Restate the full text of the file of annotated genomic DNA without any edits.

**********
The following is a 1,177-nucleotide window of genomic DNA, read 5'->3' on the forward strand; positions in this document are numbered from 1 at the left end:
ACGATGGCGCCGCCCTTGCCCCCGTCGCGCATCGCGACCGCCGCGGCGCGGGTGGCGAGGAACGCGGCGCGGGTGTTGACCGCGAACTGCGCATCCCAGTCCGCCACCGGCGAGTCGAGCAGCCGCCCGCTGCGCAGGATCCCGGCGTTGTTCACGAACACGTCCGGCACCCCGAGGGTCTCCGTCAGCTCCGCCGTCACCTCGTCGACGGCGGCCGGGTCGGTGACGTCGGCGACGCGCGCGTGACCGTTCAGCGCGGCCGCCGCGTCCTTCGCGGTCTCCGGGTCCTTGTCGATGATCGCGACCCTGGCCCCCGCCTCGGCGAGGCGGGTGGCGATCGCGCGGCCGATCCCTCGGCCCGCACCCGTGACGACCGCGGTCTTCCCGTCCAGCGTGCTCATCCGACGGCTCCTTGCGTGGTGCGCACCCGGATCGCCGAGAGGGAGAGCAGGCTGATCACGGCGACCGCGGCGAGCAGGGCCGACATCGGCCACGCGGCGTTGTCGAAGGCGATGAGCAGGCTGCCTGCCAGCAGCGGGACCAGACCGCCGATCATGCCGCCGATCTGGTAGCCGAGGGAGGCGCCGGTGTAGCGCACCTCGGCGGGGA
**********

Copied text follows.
The following is a 1,177-nucleotide window of genomic DNA, read 5'->3' on the forward strand; positions in this document are numbered from 1 at the left end:
ACGATGGCGCCGCCCTTGCCCCCGTCGCGCATCGCGACCGCCGCGGCGCGGGTGGCGAGGAACGCGGCGCGGGTGTTGACCGCGAACTGCGCATCCCAGTCCGCCACCGGCGAGTCGAGCAGCCGCCCGCTGCGCAGGATCCCGGCGTTGTTCACGAACACGTCCGGCACCCCGAGGGTCTCCGTCAGCTCCGCCGTCACCTCGTCGACGGCGGCCGGGTCGGTGACGTCGGCGACGCGCGCGTGACCGTTCAGCGCGGCCGCCGCGTCCTTCGCGGTCTCCGGGTCCTTGTCGATGATCGCGACCCTGGCCCCCGCCTCGGCGAGGCGGGTGGCGATCGCGCGGCCGATCCCTCGGCCCGCACCCGTGACGACCGCGGTCTTCCCGTCCAGCGTGCTCATCCGACGGCTCCTTGCGTGGTGCGCACCCGGATCGCCGAGAGGGAGAGCAGGCTGATCACGGCGACCGCGGCGAGCAGGGCCGACATCGGCCACGCGGCGTTGTCGAAGGCGATGAGCAGGCTGCCTGCCAGCAGCGGGACCAGACCGCCGATCATGCCGCCGATCTGGTAGCCGAGGGAGGCGCCGGTGTAGCGCACCTCGGCGGGGA